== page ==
5. Know how you’ll react to a counter offer
Once you have submitted your resignation, be prepared for the counter offer. Unless you are leaving on really bad terms, or on mutual agreement, chances are that they will try to get you to stay by offering you more money, a promotion, or additional benefits. After all, it would be cheaper to pay you to stay rather than hire someone new, train them, and have them gain the experience that you already have within the company and with its clients. Therefore, be prepared because chances are that a counter offer is coming, and when it does, be prepared with your answer. You do not want to be caught fumbling and unsure of your answer. Weigh the pros and cons; do you want to stay for the extra money? Because, once the allure of a raise has ended, you still might be stuck with the same problems that had you contemplating leaving in the first place.
6. Take Care of the Paperwork
The worst thing about doing anything is the paperwork. No one likes doing paperwork; it is tedious and annoying to say the least. However, like with most things in life, we have to just suck it up and do it. After all, isn’t that what being an adult is all about? Start by making a list of all the paperwork that you need to do in respect to changing your job. Ask the HR at your company about all the documentation you’ll need. Check the forms you may need for tax purposes. If you think paperwork is annoying, imagine how much worse is trying to fix missing paperwork or incorrect paperwork. This should be a priority as you do not want this to delay your joining at the next company.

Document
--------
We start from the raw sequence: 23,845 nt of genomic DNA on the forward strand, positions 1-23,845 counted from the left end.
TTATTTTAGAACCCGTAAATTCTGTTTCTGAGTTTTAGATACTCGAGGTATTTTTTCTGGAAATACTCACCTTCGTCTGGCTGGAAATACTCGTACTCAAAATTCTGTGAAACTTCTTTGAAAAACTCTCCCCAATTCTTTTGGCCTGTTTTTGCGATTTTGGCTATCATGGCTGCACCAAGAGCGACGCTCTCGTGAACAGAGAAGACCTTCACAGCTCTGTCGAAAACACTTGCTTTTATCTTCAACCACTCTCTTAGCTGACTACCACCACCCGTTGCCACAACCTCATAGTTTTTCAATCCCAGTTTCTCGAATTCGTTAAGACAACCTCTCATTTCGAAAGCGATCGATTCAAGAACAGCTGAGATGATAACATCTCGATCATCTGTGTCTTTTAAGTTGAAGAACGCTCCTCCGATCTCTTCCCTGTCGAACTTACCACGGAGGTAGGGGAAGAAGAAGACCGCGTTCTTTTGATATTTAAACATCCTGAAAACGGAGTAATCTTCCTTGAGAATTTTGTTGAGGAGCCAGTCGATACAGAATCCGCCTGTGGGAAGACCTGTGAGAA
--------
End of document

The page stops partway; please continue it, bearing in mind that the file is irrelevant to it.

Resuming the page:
7. Ensure a smooth transition
Regardless of the condition that you are leaving in, ensure that you finish your job and smoothly transition the work to your replacement. Whatever beef you may or may not have with the company, it is not that poor person’s fault. Hence, ensure that you tick all the boxes, such as finish any pending projects that the person may have a hard time immediately taking over, notify the clients that you are leaving and that so and so will be handling their accounts from now on, also make sure that your replacement knows everything they need to effectively take over.
In addition to these seven primary tips, ensure that you are not leaving any personal files on the office computer or any personal physical items at the office. It will be extremely embarrassing to come for the said items, after you already have left for good. Also, ensure that you leave on good terms with everyone; you do not want to leave on a negative note or ruffle any unnecessary feathers, after all you never know what the future holds, so there is no point in burning down the bridges; bridges that you may or may not need in the future.